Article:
The German Classics of the Nineteenth and Twentieth Centuries, Volume 02 eBook

This eBook from the Gutenberg Project consists of approximately 519 pages of information about The German Classics of the Nineteenth and Twentieth Centuries, Volume 02.

“The year dies away, the wind sweeps over the stubble, and there is nothing left to stir under its touch.  But the red berries on yonder tall tree seem as if they would still remind us of brighter things; and the stroke of the thrasher’s flail awakes the thought how much of nourishment and life lie buried in the sickled ear.”

CHAPTER IV

How strangely, after all this, with the sense so vividly impressed on her of mutability and perishableness, must Ottilie have been affected by the news which could not any longer be kept concealed from her, that Edward had exposed himself to the uncertain chances of war!  Unhappily, none of the observations which she had occasion to make upon it escaped her.  But it is well for us that man can only endure a certain degree of unhappiness; what is beyond that either annihilates him, or passes by him, and leaves him apathetic.  There are situations in which hope and fear run together, in which they mutually destroy one another, and lose themselves in a dull indifference.  If it were not so, how could we bear to know of those who are most dear to us being in hourly peril, and yet go on as usual with our ordinary everyday life?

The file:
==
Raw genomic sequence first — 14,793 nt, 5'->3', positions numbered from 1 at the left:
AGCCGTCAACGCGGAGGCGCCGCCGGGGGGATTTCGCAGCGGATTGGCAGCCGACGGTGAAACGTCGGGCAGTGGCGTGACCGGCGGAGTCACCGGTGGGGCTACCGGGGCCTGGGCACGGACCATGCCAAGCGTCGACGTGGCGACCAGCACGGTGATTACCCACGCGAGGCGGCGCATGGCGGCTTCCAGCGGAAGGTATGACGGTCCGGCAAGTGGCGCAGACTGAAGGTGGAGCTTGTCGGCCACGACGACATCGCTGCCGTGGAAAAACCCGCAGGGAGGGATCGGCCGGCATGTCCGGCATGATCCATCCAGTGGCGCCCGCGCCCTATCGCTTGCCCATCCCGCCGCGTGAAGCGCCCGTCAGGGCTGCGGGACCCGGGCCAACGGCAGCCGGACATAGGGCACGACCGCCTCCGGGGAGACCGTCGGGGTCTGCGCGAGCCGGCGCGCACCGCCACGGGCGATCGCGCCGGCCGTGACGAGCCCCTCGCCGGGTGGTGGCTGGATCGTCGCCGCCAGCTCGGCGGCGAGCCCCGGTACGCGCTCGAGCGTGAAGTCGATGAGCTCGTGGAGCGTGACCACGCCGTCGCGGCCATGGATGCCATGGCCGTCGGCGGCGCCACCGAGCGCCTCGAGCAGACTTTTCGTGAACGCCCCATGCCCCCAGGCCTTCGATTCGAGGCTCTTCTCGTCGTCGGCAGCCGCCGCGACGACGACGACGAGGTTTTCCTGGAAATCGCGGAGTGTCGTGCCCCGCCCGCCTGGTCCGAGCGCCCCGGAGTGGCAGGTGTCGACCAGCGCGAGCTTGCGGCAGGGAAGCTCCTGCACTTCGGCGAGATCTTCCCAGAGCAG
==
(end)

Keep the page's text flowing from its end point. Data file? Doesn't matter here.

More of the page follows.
It was therefore as if some good genius was caring for Ottilie, that, all at once, this stillness, in which she seemed to be sinking from loneliness and want of occupation, was suddenly invaded by a wild army, which, while it gave her externally abundance of employment, and so took her out of herself, at the same time awoke in her the consciousness of her own power.

Charlotte’s daughter, Luciana, had scarcely left the school and gone out into the great world; scarcely had she found herself at her aunt’s house in the midst of a large society, than her anxiety to please produced its effect in really pleasing; and a young, very wealthy man, soon experienced a passionate desire to make her his own.  His large property gave him a right to have the best of everything for his use, and nothing seemed to be wanting to him except a perfect wife, for whom, as for the rest of his good fortune, he should be the envy of the world.

This incident in her family had been for some time occupying Charlotte.  It had engaged all her attention, and taken up her whole correspondence, except so far as this was directed to the obtaining news of Edward; so that latterly Ottilie had been left more than was usual to herself.  She knew, indeed, of an intended visit from Luciana.  She had been making various changes and arrangements in the house in preparation for it; but she had no notion that it was so near.  Letters, she supposed, would first have to pass, settling the time, and unsettling it; and at last a final fixing:  when the storm broke suddenly over the castle and over herself.

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The German Classics of the Nineteenth and Twentieth Centuries, Volume 02 from Project Gutenberg. Public domain.
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